Coach Culpepper: What I Learned From Steve Jones

When I was a young professional athlete coming out of college, Steve Jones became a mentor and role model I wanted to emulate. Growing up in Wales, Steve discovered running later than many other world-beaters and took more of a meandering path to greatness. He spent time in the military and even admitted to smoking his fair share of cigarettes before molding himself into a world-record holder and winner of the Chicago, London and New York City marathons.

Steve spent the bulk of his professional career living and training in Boulder, Colo., where I went to school and also lived as a professional. I was fortunate to spend time with Steve, and learned some valuable lessons that I added to my own toolbox. These elements transcend ability and can help you as well.

The Power of Simplicity

Steve’s training was simplistic, with very little variety from week to week. His small repertoire of workouts included hill repeats, harder tempo efforts and fartleks. He also ran fewer miles than many of his competitors. Steve’s secret was in his consistency and emphasis of quality over quantity. He taught me the benefit of running easy days at a more moderate pace and focusing on effort over fancy workouts with hard-to-follow instructions.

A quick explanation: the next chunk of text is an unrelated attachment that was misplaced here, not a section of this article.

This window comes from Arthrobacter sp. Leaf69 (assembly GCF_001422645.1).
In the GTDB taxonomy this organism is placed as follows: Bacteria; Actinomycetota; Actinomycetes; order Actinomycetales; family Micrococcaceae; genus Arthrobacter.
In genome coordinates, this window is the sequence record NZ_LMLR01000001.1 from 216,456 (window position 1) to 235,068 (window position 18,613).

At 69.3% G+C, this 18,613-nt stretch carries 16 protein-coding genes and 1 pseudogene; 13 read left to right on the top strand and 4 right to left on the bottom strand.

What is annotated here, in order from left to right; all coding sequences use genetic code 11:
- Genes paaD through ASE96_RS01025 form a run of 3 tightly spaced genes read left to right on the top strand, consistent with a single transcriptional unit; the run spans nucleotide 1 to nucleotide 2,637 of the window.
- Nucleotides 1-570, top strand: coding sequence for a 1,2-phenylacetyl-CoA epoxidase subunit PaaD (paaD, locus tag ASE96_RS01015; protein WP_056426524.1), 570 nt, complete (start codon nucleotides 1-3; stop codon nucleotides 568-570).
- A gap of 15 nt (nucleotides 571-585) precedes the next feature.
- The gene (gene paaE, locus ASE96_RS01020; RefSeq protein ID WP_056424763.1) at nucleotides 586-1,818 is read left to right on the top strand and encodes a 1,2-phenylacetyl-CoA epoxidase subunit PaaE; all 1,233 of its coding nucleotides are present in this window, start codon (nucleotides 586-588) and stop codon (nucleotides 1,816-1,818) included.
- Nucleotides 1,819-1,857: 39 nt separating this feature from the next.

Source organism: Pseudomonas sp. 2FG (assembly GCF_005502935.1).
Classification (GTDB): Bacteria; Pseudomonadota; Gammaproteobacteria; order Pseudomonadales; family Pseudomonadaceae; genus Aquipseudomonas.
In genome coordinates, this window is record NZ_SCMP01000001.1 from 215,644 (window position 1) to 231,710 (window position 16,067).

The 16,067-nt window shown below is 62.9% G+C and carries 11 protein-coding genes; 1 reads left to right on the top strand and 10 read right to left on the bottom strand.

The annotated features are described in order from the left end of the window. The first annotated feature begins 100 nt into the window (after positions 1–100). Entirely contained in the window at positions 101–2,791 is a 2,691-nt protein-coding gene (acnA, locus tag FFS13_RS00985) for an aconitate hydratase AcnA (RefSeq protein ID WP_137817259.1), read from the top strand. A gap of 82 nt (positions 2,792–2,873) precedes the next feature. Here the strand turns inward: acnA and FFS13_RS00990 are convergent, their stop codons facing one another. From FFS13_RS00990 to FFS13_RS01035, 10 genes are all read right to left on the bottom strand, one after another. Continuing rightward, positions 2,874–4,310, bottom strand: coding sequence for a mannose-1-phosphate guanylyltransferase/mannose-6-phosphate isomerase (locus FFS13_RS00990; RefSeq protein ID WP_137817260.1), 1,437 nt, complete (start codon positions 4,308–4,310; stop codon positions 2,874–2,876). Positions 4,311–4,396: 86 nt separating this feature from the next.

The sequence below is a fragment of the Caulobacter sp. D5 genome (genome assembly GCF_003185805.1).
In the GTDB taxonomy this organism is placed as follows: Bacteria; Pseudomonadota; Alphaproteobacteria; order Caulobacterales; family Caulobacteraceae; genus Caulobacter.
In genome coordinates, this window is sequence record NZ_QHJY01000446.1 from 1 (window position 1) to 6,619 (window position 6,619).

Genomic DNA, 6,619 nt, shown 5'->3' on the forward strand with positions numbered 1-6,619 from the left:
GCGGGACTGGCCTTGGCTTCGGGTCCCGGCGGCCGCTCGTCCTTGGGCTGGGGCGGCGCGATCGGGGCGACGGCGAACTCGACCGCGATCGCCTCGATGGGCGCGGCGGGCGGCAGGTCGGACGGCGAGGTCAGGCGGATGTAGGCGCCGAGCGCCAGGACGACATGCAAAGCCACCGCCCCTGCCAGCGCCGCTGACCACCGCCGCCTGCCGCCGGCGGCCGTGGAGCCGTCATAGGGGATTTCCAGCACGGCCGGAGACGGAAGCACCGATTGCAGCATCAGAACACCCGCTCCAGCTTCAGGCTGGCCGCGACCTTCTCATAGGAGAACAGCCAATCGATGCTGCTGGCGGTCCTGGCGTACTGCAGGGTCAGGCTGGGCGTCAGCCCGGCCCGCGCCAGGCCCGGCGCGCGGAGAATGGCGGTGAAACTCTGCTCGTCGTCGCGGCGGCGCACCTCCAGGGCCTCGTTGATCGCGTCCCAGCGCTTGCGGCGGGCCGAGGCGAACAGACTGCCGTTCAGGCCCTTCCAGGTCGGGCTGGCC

The Power of Racing

Steve did not shy away from racing. He raced often and was able to blend racing into his training. Since he didn’t put in very high mileage compared to others, he was able to back off just slightly and include a race into his schedule without having to completely alter his normal routine. Steve would sometimes run a half marathon in place of a long run and be back to training right away, but he never compromised his long-term focus.

The Power of Courage

Steve’s courage is what made him one of the all-time greats. Racing can create a level of fear in all of us—the greater the expectation, the more we fear failure or disappointment. One of Steve’s distinguishing qualities was that he faced fear with courage head-on. In races, he would push the pace from the onset. This is not to say that we should all go out fast and try to hang on, but we all can learn to race with a boldness that leads to amazing performances.

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